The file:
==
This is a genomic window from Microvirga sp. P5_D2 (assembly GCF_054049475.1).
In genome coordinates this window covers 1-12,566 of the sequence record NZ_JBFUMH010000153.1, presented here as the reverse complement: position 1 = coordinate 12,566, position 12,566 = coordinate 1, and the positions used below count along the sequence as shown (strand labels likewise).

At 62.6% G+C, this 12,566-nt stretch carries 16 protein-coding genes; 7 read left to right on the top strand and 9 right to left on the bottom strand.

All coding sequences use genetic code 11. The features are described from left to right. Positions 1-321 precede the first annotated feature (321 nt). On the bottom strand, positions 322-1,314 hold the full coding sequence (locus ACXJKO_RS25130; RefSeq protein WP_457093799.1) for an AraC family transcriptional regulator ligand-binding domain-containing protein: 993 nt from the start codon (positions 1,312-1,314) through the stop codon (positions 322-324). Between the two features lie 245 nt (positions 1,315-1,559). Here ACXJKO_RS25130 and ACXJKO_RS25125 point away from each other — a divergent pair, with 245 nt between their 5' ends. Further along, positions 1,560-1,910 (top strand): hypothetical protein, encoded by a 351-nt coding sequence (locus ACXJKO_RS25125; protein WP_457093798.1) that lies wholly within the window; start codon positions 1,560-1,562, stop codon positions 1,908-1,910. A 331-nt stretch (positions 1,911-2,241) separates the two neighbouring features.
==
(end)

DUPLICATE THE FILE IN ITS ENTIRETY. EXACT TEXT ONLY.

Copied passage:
This is a genomic window from Microvirga sp. P5_D2 (assembly GCF_054049475.1).
In genome coordinates this window covers 1-12,566 of the sequence record NZ_JBFUMH010000153.1, presented here as the reverse complement: position 1 = coordinate 12,566, position 12,566 = coordinate 1, and the positions used below count along the sequence as shown (strand labels likewise).

At 62.6% G+C, this 12,566-nt stretch carries 16 protein-coding genes; 7 read left to right on the top strand and 9 right to left on the bottom strand.

All coding sequences use genetic code 11. The features are described from left to right. Positions 1-321 precede the first annotated feature (321 nt). On the bottom strand, positions 322-1,314 hold the full coding sequence (locus ACXJKO_RS25130; RefSeq protein WP_457093799.1) for an AraC family transcriptional regulator ligand-binding domain-containing protein: 993 nt from the start codon (positions 1,312-1,314) through the stop codon (positions 322-324). Between the two features lie 245 nt (positions 1,315-1,559). Here ACXJKO_RS25130 and ACXJKO_RS25125 point away from each other — a divergent pair, with 245 nt between their 5' ends. Further along, positions 1,560-1,910 (top strand): hypothetical protein, encoded by a 351-nt coding sequence (locus ACXJKO_RS25125; protein WP_457093798.1) that lies wholly within the window; start codon positions 1,560-1,562, stop codon positions 1,908-1,910. A 331-nt stretch (positions 1,911-2,241) separates the two neighbouring features.